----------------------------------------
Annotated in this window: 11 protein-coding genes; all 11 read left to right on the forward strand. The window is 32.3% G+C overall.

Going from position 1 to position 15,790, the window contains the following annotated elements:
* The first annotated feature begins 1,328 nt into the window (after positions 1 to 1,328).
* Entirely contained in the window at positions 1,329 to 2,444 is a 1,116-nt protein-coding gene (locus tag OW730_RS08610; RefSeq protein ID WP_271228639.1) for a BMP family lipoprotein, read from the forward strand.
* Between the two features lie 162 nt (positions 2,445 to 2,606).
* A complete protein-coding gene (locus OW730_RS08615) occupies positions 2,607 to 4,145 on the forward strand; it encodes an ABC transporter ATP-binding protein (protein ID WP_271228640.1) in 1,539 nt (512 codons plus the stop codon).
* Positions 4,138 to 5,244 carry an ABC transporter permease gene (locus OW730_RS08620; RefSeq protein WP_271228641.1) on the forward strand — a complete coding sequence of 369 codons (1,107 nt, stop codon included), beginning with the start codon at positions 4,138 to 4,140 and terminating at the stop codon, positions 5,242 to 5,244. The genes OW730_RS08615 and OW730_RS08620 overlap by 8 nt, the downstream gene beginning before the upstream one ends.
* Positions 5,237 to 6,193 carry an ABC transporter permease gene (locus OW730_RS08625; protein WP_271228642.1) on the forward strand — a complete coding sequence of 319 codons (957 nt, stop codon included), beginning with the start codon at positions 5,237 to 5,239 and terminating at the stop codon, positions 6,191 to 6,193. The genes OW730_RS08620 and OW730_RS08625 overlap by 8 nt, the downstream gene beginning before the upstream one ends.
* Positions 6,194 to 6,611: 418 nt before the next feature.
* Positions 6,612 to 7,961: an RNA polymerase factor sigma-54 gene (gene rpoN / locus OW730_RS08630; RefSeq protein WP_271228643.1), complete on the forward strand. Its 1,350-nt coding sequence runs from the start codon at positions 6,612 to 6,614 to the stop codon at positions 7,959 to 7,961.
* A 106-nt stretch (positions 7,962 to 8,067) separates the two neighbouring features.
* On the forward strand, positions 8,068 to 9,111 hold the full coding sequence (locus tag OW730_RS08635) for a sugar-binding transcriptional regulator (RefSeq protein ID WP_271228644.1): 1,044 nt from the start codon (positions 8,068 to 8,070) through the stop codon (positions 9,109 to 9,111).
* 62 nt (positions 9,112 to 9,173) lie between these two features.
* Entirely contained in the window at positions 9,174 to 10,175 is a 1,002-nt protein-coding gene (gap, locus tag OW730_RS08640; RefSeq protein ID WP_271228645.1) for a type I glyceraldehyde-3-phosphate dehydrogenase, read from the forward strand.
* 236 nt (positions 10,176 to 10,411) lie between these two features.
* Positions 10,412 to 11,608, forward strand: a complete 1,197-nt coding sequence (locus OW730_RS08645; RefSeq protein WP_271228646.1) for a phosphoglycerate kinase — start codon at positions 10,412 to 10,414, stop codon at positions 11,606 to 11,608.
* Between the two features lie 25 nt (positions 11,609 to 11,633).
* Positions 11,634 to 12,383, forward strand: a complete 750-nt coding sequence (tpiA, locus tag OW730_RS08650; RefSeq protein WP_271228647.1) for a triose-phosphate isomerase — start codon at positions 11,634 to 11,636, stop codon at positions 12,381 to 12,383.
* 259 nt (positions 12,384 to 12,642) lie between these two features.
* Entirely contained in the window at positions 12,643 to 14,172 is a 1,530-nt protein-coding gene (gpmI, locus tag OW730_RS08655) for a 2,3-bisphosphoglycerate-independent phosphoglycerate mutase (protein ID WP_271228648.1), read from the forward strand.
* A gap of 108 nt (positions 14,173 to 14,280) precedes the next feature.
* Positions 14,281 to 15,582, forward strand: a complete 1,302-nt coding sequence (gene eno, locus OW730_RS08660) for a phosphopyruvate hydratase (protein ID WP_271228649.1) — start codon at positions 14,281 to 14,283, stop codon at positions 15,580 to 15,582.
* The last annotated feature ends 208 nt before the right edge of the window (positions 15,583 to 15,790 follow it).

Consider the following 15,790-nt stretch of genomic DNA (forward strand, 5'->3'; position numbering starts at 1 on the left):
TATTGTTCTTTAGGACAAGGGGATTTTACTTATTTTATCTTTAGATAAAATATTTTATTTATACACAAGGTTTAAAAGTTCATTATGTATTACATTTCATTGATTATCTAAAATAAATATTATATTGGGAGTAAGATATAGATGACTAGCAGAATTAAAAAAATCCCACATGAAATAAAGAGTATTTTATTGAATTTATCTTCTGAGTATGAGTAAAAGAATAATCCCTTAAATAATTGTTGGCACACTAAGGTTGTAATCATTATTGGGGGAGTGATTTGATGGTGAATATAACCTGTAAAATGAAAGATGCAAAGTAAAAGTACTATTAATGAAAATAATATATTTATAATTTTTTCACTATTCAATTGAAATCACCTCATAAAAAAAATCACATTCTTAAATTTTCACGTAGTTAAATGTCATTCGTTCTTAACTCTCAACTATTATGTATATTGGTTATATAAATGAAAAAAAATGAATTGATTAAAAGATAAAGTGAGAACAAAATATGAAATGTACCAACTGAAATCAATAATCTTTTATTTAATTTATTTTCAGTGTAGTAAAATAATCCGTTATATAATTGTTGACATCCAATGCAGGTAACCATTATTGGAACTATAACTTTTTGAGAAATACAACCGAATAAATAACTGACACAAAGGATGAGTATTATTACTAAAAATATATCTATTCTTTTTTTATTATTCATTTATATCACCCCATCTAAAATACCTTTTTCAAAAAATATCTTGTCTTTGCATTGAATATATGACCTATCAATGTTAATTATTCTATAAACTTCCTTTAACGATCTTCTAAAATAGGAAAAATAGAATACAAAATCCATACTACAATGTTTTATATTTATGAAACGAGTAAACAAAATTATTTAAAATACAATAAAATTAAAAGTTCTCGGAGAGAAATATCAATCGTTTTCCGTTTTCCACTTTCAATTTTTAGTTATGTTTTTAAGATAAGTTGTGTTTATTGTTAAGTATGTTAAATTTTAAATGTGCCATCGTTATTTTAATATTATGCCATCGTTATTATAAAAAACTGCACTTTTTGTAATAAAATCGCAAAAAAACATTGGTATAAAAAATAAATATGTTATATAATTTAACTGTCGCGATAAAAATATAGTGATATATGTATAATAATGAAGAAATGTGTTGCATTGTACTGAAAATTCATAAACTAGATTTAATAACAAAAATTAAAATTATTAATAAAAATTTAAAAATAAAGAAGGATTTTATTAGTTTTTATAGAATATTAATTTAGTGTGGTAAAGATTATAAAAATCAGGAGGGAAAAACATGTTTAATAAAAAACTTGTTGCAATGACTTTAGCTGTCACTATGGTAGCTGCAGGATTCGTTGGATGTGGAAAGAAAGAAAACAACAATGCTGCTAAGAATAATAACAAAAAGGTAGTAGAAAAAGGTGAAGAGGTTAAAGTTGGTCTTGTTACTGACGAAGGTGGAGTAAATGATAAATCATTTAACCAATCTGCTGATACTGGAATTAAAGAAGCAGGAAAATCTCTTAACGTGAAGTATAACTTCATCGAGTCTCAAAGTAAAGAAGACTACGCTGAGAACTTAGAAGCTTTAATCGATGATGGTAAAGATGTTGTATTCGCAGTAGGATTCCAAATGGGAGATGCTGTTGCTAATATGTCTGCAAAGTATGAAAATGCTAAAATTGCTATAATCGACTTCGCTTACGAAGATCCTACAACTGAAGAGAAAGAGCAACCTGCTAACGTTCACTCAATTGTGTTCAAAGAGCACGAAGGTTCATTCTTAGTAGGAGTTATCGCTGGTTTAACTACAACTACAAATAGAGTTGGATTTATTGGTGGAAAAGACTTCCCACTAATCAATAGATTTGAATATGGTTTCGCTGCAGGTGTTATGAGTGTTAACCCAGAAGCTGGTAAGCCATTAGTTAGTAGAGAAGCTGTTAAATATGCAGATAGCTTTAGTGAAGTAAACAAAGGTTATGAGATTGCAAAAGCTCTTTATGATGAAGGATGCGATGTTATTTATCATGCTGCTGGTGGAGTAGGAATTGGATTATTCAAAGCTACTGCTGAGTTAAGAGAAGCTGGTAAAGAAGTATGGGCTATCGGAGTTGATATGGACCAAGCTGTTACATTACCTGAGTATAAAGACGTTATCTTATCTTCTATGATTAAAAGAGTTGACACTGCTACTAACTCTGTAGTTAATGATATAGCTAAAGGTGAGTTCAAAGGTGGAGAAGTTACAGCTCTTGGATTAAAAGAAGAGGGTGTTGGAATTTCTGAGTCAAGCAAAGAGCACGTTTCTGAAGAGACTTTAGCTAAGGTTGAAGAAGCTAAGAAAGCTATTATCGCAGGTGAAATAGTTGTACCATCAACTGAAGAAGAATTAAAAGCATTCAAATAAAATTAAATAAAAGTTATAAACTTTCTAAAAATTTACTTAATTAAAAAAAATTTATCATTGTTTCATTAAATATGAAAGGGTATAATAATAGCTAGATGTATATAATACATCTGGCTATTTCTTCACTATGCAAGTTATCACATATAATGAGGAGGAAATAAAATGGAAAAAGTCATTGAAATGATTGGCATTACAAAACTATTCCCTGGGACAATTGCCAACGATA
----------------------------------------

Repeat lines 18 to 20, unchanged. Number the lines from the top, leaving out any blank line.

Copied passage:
* Positions 11,634 to 12,383, forward strand: a complete 750-nt coding sequence (tpiA, locus tag OW730_RS08650; RefSeq protein WP_271228647.1) for a triose-phosphate isomerase — start codon at positions 11,634 to 11,636, stop codon at positions 12,381 to 12,383.
* 259 nt (positions 12,384 to 12,642) lie between these two features.
* Entirely contained in the window at positions 12,643 to 14,172 is a 1,530-nt protein-coding gene (gpmI, locus tag OW730_RS08655) for a 2,3-bisphosphoglycerate-independent phosphoglycerate mutase (protein ID WP_271228648.1), read from the forward strand.